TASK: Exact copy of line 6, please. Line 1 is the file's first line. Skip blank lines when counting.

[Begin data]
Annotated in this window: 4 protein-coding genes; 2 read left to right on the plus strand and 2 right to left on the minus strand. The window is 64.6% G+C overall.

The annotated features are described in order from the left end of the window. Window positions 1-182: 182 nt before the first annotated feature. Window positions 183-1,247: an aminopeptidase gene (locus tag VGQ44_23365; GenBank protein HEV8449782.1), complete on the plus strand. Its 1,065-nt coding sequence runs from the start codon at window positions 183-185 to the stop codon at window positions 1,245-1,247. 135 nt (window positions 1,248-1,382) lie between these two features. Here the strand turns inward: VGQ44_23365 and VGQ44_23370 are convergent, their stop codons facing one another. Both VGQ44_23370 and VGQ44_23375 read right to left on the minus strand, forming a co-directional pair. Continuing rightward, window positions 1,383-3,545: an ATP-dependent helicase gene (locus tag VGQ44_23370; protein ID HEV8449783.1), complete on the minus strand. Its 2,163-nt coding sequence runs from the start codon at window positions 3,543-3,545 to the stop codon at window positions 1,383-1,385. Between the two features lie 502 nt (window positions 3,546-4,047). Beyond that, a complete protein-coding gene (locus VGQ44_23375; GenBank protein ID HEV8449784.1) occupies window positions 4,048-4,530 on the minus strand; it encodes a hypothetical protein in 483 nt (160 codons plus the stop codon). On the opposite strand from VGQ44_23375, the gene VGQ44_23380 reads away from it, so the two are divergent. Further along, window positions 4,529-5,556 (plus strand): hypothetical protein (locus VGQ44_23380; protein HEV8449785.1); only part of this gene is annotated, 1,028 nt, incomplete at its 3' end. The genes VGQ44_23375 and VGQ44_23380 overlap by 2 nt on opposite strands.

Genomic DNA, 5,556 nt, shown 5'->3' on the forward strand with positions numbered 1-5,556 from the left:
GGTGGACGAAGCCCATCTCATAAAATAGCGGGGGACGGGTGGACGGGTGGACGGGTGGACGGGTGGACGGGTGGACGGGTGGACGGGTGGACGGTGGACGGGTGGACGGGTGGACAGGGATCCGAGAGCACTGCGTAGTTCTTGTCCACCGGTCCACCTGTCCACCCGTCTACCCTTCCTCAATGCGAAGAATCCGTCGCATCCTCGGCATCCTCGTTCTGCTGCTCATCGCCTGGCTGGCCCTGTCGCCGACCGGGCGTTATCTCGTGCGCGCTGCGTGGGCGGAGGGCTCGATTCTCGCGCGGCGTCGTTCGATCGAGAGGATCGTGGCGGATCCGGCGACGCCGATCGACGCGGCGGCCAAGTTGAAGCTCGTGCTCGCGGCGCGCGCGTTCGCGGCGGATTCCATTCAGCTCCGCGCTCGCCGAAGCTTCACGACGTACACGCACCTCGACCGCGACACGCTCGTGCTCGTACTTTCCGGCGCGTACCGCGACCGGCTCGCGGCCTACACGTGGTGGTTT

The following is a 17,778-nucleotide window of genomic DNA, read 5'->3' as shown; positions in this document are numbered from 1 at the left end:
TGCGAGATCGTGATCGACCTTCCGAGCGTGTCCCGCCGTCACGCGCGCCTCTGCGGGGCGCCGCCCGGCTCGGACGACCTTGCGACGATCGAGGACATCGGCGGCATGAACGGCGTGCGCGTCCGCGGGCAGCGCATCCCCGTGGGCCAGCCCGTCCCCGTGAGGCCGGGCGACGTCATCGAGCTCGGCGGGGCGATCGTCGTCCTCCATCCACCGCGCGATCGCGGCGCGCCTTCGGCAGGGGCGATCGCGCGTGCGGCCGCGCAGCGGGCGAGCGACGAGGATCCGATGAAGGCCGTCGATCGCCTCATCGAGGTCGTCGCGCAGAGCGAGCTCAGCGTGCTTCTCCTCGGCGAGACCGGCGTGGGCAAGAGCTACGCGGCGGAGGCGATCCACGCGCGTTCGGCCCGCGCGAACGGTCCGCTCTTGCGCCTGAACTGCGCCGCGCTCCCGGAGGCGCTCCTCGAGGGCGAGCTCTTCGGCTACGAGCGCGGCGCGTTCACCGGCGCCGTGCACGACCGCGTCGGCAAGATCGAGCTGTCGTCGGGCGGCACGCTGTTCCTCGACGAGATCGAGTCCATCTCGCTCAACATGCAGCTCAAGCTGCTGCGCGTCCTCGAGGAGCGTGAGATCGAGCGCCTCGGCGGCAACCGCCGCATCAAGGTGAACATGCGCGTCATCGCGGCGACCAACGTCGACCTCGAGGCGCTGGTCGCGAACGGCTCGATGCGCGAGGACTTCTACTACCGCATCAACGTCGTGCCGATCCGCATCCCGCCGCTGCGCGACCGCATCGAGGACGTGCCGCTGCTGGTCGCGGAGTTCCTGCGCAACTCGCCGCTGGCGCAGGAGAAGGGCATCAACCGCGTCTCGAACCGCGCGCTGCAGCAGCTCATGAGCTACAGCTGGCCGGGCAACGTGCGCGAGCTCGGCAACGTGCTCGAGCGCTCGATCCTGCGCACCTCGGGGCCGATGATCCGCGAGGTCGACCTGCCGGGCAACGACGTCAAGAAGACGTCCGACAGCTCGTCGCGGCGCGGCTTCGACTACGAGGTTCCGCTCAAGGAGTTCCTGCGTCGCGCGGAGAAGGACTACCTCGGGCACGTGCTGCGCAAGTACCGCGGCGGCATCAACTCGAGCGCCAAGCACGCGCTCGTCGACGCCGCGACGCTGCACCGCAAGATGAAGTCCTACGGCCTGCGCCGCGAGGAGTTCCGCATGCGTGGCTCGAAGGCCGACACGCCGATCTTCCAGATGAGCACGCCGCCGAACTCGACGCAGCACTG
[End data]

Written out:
TGCGAGATCGTGATCGACCTTCCGAGCGTGTCCCGCCGTCACGCGCGCCTCTGCGGGGCGCCGCCCGGCTCGGACGACCTTGCGACGATCGAGGACATCGGCGGCATGAACGGCGTGCGCGTCCGCGGGCAGCGCATCCCCGTGGGCCAGCCCGTCCCCGTGAGGCCGGGCGACGTCATCGAGCTCGGCGGGGCGATCGTCGTCCTCCATCCACCGCGCGATCGCGGCGCGCCTTCGGCAGGGGCGATCGCGCGTGCGGCCGCGCAGCGGGCGAGCGACGAGGATCCGATGAAGGCCGTCGATCGCCTCATCGAGGTCGTCGCGCAGAGCGAGCTCAGCGTGCTTCTCCTCGGCGAGACCGGCGTGGGCAAGAGCTACGCGGCGGAGGCGATCCACGCGCGTTCGGCCCGCGCGAACGGTCCGCTCTTGCGCCTGAACTGCGCCGCGCTCCCGGAGGCGCTCCTCGAGGGCGAGCTCTTCGGCTACGAGCGCGGCGCGTTCACCGGCGCCGTGCACGACCGCGTCGGCAAGATCGAGCTGTCGTCGGGCGGCACGCTGTTCCTCGACGAGATCGAGTCCATCTCGCTCAACATGCAGCTCAAGCTGCTGCGCGTCCTCGAGGAGCGTGAGATCGAGCGCCTCGGCGGCAACCGCCGCATCAAGGTGAACATGCGCGTCATCGCGGCGACCAACGTCGACCTCGAGGCGCTGGTCGCGAACGGCTCGATGCGCGAGGACTTCTACTACCGCATCAACGTCGTGCCGATCCGCATCCCGCCGCTGCGCGACCGCATCGAGGACGTGCCGCTGCTGGTCGCGGAGTTCCTGCGCAACTCGCCGCTGGCGCAGGAGAAGGGCATCAACCGCGTCTCGAACCGCGCGCTGCAGCAGCTCATGAGCTACAGCTGGCCGGGCAACGTGCGCGAGCTCGGCAACGTGCTCGAGCGCTCGATCCTGCGCACCTCGGGGCCGATGATCCGCGAGGTCGACCTGCCGGGCAACGACGTCAAGAAGACGTCCGACAGCTCGTCGCGGCGCGGCTTCGACTACGAGGTTCCGCTCAAGGAGTTCCTGCGTCGCGCGGAGAAGGACTACCTCGGGCACGTGCTGCGCAAGTACCGCGGCGGCATCAACTCGAGCGCCAAGCACGCGCTCGTCGACGCCGCGACGCTGCACCGCAAGATGAAGTCCTACGGCCTGCGCCGCGAGGAGTTCCGCATGCGTGGCTCGAAGGCCGACACGCCGATCTTCCAGATGAGCACGCCGCCGAACTCGACGCAGCACTG